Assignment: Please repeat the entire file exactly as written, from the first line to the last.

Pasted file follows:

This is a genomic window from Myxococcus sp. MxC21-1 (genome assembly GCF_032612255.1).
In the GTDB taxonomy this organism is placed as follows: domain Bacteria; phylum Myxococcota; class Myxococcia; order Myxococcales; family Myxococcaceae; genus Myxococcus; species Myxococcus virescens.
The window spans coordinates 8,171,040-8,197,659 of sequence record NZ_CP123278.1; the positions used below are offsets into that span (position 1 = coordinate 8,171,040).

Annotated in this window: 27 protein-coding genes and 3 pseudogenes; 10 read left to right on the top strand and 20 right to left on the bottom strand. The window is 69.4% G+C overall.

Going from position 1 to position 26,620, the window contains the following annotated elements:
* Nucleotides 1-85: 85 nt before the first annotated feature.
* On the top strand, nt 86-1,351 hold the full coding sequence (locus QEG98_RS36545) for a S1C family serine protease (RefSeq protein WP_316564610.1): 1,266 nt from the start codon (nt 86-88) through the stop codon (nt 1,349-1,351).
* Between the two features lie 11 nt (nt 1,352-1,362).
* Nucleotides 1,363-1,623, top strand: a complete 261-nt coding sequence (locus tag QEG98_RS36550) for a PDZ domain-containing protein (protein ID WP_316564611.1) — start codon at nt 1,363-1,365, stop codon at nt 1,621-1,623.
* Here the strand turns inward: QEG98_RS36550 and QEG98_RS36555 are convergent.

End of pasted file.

This is a genomic window from Myxococcus sp. MxC21-1 (genome assembly GCF_032612255.1).
In the GTDB taxonomy this organism is placed as follows: domain Bacteria; phylum Myxococcota; class Myxococcia; order Myxococcales; family Myxococcaceae; genus Myxococcus; species Myxococcus virescens.
The window spans coordinates 8,171,040-8,197,659 of sequence record NZ_CP123278.1; the positions used below are offsets into that span (position 1 = coordinate 8,171,040).

Annotated in this window: 27 protein-coding genes and 3 pseudogenes; 10 read left to right on the top strand and 20 right to left on the bottom strand. The window is 69.4% G+C overall.

Going from position 1 to position 26,620, the window contains the following annotated elements:
* Nucleotides 1-85: 85 nt before the first annotated feature.
* On the top strand, nt 86-1,351 hold the full coding sequence (locus QEG98_RS36545) for a S1C family serine protease (RefSeq protein WP_316564610.1): 1,266 nt from the start codon (nt 86-88) through the stop codon (nt 1,349-1,351).
* Between the two features lie 11 nt (nt 1,352-1,362).
* Nucleotides 1,363-1,623, top strand: a complete 261-nt coding sequence (locus tag QEG98_RS36550) for a PDZ domain-containing protein (protein ID WP_316564611.1) — start codon at nt 1,363-1,365, stop codon at nt 1,621-1,623.
* Here the strand turns inward: QEG98_RS36550 and QEG98_RS36555 are convergent.